Professor Kevin Warwick works at the Institute for Cybernetics at the University of Reading and is credited with being the first cyborg -- part human, part machine. Warwick's research focuses on human-computer interfaces. Doctors have surgically implanted various cybernetic systems in Professor Warwick's body on several occasions. These systems connected directly to Warwick's nervous system -- doctors wired Warwick's nerves to cybernetic chips.
The systems allowed Warwick to connect electronic devices directly to his body. He could send signals through his nervous system to control various devices. He even had doctors wire his nervous system to his wife's nervous system. Whenever his wife closed her hand into a fist, Warwick would receive nervous system impulses. This experiment proved that with the right hardware, two humans could communicate telegraphically through physical signals converted into nervous system impulses.
Warwick's systems tapped into the nervous system, but didn't interpret signals from the brain as communication. Scientists at the University of Southampton designed a brain-computer interface that goes one step further. Their systems used subjects wearing electroencephalography (EEG) sensors and LEDs attached to computers.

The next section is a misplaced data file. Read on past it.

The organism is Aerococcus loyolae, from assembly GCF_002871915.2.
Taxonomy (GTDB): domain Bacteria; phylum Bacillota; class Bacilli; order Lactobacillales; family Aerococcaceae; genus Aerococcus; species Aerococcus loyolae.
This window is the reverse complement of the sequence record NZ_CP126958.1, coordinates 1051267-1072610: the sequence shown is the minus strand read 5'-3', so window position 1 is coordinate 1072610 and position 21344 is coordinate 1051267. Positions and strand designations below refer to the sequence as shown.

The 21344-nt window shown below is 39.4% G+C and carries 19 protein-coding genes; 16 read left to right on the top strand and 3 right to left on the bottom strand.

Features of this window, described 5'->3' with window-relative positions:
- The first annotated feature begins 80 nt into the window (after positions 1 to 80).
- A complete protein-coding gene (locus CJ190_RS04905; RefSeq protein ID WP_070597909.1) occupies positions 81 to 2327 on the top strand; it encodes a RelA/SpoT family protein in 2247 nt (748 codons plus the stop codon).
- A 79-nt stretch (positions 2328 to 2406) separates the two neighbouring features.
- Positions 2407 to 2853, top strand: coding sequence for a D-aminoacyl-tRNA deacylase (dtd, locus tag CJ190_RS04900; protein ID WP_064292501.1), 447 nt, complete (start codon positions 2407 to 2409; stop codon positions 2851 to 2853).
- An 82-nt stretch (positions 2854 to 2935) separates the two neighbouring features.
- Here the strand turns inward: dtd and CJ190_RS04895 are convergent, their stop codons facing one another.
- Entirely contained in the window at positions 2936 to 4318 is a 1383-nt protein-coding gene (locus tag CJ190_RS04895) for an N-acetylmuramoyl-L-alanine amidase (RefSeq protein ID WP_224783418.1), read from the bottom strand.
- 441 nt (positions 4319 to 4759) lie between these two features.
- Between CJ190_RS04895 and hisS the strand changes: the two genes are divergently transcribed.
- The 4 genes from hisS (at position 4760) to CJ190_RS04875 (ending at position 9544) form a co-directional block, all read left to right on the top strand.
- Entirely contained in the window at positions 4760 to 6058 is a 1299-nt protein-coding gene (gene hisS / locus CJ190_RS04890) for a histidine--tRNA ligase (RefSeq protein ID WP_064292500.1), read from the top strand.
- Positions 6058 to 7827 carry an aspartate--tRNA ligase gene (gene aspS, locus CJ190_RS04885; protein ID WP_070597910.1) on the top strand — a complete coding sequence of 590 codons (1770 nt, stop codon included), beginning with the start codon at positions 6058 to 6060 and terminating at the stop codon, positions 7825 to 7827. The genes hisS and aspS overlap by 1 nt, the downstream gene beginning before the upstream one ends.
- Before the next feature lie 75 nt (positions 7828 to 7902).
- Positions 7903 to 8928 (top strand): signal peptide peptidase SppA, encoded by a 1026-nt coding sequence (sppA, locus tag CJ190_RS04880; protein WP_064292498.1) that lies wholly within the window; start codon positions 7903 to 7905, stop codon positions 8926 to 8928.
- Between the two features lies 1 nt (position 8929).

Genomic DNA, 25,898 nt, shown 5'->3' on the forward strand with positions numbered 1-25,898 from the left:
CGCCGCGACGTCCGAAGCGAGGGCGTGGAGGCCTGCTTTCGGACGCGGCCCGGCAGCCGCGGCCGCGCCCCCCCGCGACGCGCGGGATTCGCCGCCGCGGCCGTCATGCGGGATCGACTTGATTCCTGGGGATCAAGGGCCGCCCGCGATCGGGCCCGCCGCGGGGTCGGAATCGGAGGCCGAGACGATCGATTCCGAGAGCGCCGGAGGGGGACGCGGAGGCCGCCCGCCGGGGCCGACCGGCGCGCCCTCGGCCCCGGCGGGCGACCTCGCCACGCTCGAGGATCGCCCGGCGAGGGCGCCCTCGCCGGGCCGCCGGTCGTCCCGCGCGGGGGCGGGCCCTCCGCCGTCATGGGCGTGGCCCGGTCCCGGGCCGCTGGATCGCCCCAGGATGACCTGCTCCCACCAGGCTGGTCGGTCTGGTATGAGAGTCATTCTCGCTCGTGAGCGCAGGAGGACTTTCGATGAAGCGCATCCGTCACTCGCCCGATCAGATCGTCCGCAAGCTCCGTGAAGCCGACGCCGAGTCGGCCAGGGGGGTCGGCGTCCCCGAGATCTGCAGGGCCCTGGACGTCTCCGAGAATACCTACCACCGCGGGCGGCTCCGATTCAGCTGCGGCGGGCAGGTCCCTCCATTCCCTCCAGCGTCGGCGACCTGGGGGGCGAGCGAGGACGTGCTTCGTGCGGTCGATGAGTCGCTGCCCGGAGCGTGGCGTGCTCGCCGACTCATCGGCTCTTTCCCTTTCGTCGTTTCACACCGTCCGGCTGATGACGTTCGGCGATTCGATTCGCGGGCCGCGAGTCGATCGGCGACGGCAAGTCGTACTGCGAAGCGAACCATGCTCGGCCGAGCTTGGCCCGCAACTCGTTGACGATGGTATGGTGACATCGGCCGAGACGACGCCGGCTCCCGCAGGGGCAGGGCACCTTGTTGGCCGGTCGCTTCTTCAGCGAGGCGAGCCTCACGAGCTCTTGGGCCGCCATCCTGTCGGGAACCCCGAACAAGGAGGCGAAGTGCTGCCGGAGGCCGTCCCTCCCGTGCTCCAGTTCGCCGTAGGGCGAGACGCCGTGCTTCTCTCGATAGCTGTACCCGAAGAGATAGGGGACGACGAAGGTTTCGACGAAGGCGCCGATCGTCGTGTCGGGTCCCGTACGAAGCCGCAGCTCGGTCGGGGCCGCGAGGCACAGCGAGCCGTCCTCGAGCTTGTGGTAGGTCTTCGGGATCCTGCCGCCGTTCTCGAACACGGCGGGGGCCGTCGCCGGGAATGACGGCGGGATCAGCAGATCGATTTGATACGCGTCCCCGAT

Here's how it worked: Subject A imagined moving one of his or her arms. The EEG detected the subject's brain activity and sent it to a computer. If Subject A imagined moving the left arm, the computer interpreted it as a zero. An imagined movement of the right arm became a one. Subject A's computer sent each signal to a remote computer attached to an LED lamp -- Subject B would watch the lamp.
The lamp lit up in a series of quick flashes -- one set for a zero and a different set for a one. Each series lasted a couple of seconds and consisted of several flashes. While Subject B was unable to detect consciously which series was flashing at any given time, the subject's brain recorded the series without a problem. An EEG connected to Subject B detected which series the subject saw and sent that information to another computer. This computer would decode the series into either a zero or a one.
Using this system, Subject A could send a series of ones and zeros to Subject B through thought alone. Subject B couldn't interpret these signals consciously -- only by looking at the computer screen could he or she know what information had been sent. But the experiment showed that it's possible to send information through thought.
We're still many years away from being able to send and receive fully fledged thoughts to one another. What kind of problems might pop up if we create the technology needed to build such a system?